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Need help on Electric range wiring


The other thing suprised me is that with 3 conductor cord running to the stove when I was looking at termail block and to my suprised unless the photo play trick on me but where is the bonding strap or jumper wire is ?

Merci,Marc
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Old 11-19-2008, 06:48 PM   #12
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Need help on Electric range wiring


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Yes I'm getting to that but I would like to know what the voltages are to determine if the thing is wired 240 or 120 or what. If it is wired 120 this would explain why it is only getting warm. If the white is the grounded leg of a 120 volt circuit it would work at 120 volts assuming the hot wire that is connected correctly is the leg the manufacturer tapped for the 120 volt stuff.

And yes the cable is not the correct cable for the job however if it was just 240 he would not have a working stove but 240 volts on his 120 volt circuits and he would have lots of issues.
Agreed. I'm also curious to see what the voltage readings are across all of wires. I wonder if some hack did some "work" before the house was sold.
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Old 11-19-2008, 08:57 PM   #13
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Need help on Electric range wiring


After doing some voltage tests here are the numbers. White to Red is 240. White to Black is 120. Red to Black is 120. As to the question on the jumper, there is none there.

Hope this helps!
Thank you very much for all of your time...
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Old 11-19-2008, 09:09 PM   #14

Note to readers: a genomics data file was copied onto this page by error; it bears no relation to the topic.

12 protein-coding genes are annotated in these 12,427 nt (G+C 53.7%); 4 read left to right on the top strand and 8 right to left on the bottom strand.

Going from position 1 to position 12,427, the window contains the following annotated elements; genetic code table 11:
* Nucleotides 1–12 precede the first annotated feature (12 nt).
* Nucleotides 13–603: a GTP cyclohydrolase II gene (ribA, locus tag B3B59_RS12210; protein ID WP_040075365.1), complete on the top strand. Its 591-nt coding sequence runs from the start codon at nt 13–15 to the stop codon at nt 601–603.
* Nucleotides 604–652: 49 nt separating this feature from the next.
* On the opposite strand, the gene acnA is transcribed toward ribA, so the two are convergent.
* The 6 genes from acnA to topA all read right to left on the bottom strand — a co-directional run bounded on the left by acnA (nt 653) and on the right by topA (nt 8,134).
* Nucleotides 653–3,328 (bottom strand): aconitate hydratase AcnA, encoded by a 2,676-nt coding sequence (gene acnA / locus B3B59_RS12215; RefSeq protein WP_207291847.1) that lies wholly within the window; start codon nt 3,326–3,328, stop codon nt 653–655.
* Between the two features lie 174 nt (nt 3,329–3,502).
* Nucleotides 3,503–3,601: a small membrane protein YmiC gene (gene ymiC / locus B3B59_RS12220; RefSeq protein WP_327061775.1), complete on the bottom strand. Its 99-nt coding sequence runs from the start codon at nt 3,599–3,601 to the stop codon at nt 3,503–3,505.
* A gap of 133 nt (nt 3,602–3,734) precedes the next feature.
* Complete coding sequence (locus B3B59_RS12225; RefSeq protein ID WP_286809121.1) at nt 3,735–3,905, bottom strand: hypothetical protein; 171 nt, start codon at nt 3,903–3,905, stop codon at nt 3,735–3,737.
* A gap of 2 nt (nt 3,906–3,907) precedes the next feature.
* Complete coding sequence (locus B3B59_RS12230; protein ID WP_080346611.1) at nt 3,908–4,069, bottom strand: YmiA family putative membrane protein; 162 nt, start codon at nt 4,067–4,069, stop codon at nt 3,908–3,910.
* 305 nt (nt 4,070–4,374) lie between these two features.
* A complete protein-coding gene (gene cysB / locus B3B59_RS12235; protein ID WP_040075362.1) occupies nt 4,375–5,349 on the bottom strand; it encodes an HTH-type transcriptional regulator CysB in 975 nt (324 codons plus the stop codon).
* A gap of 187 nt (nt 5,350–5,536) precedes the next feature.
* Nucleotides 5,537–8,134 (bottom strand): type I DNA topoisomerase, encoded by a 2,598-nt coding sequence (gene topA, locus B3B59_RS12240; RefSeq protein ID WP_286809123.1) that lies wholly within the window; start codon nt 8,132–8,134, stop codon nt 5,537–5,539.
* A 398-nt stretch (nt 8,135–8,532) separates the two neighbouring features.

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Need help on Electric range wiring


Woah, you NEED to get that fixed. I wouldn't be surprised if you damaged your range! Those hots are wired wrong, not to mention the FIRE hazard...

Depending on the size of breaker, your supposed to run #/3 wire plus ground to your location (where # is conductor size in awg) if you have a 120/240 range (like most)
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Old 11-19-2008, 09:17 PM   #15
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Need help on Electric range wiring


I'm not sure what to tell you other than whoever wired that receptacle was retarded.

So heres the deal 3 wire cables like you have are not acceptable for a range circuit. It is possible that you might contact your codes department and have an inspector stop by and see if he will give you an exception to use that bare copper as your neutral. The black and whites would be hot wires if and only if they allow it. Otherwise your going to have to run a new 4 wire cable that has a ground, neutral and 2 hots like Jerry mentioned. A 6/3 awg with ground would work. This cable if nm-b style will have a black and red for hots a white for neutral and a bare for ground. You will connect it to a 50 amp double breaker. You need to get a 50 amp 4 wire range cord. You need to make sure there is no bond to the metal frame from the neutral terminal of the range. You need a 14-50P range plug.

If they allow this cable that is existing (and I doubt they will) you need to get a bond wire connected from the center terminal of the range terminal block to the metal frame. You need to make sure your double pole breaker is 40 amps because that is what that range cord you have is rated for and you need to make sure you have at least 8 awg wiring existing.

Lastly you need to know what your doing or you almost certainly will screw this up.


Last edited by Stubbie; 11-20-2008 at 10:23 AM.